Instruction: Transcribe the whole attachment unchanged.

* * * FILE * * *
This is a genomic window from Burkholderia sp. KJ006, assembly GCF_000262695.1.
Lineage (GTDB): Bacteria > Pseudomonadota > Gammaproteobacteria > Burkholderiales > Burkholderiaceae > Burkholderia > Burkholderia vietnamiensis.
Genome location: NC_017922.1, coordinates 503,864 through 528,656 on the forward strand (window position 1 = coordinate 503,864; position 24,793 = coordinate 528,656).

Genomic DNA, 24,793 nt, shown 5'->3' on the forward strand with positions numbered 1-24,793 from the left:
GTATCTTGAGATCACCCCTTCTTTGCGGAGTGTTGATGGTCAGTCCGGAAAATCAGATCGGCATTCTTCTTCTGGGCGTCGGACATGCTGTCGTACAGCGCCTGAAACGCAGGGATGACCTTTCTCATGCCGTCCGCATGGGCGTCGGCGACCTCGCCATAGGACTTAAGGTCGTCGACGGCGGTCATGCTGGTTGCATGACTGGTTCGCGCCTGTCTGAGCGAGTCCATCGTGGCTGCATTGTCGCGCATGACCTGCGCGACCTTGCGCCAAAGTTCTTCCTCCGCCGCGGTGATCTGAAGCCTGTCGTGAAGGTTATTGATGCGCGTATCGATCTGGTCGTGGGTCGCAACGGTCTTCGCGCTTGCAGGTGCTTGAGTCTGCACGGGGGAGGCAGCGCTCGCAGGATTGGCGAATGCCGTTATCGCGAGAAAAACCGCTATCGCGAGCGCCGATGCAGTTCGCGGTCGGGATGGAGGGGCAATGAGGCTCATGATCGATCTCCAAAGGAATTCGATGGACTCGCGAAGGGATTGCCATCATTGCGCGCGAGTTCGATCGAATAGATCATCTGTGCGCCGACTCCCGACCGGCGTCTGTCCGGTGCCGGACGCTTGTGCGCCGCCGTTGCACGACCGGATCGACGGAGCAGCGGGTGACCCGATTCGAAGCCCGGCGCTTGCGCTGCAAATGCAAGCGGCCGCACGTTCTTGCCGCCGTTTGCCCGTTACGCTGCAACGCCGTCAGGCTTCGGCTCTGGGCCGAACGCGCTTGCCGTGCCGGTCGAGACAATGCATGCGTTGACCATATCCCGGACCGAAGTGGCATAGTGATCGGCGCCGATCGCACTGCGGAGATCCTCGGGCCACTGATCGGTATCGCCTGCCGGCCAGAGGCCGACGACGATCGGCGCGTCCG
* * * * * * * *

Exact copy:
This is a genomic window from Burkholderia sp. KJ006, assembly GCF_000262695.1.
Lineage (GTDB): Bacteria > Pseudomonadota > Gammaproteobacteria > Burkholderiales > Burkholderiaceae > Burkholderia > Burkholderia vietnamiensis.
Genome location: NC_017922.1, coordinates 503,864 through 528,656 on the forward strand (window position 1 = coordinate 503,864; position 24,793 = coordinate 528,656).

Genomic DNA, 24,793 nt, shown 5'->3' on the forward strand with positions numbered 1-24,793 from the left:
GTATCTTGAGATCACCCCTTCTTTGCGGAGTGTTGATGGTCAGTCCGGAAAATCAGATCGGCATTCTTCTTCTGGGCGTCGGACATGCTGTCGTACAGCGCCTGAAACGCAGGGATGACCTTTCTCATGCCGTCCGCATGGGCGTCGGCGACCTCGCCATAGGACTTAAGGTCGTCGACGGCGGTCATGCTGGTTGCATGACTGGTTCGCGCCTGTCTGAGCGAGTCCATCGTGGCTGCATTGTCGCGCATGACCTGCGCGACCTTGCGCCAAAGTTCTTCCTCCGCCGCGGTGATCTGAAGCCTGTCGTGAAGGTTATTGATGCGCGTATCGATCTGGTCGTGGGTCGCAACGGTCTTCGCGCTTGCAGGTGCTTGAGTCTGCACGGGGGAGGCAGCGCTCGCAGGATTGGCGAATGCCGTTATCGCGAGAAAAACCGCTATCGCGAGCGCCGATGCAGTTCGCGGTCGGGATGGAGGGGCAATGAGGCTCATGATCGATCTCCAAAGGAATTCGATGGACTCGCGAAGGGATTGCCATCATTGCGCGCGAGTTCGATCGAATAGATCATCTGTGCGCCGACTCCCGACCGGCGTCTGTCCGGTGCCGGACGCTTGTGCGCCGCCGTTGCACGACCGGATCGACGGAGCAGCGGGTGACCCGATTCGAAGCCCGGCGCTTGCGCTGCAAATGCAAGCGGCCGCACGTTCTTGCCGCCGTTTGCCCGTTACGCTGCAACGCCGTCAGGCTTCGGCTCTGGGCCGAACGCGCTTGCCGTGCCGGTCGAGACAATGCATGCGTTGACCATATCCCGGACCGAAGTGGCATAGTGATCGGCGCCGATCGCACTGCGGAGATCCTCGGGCCACTGATCGGTATCGCCTGCCGGCCAGAGGCCGACGACGATCGGCGCGTCCG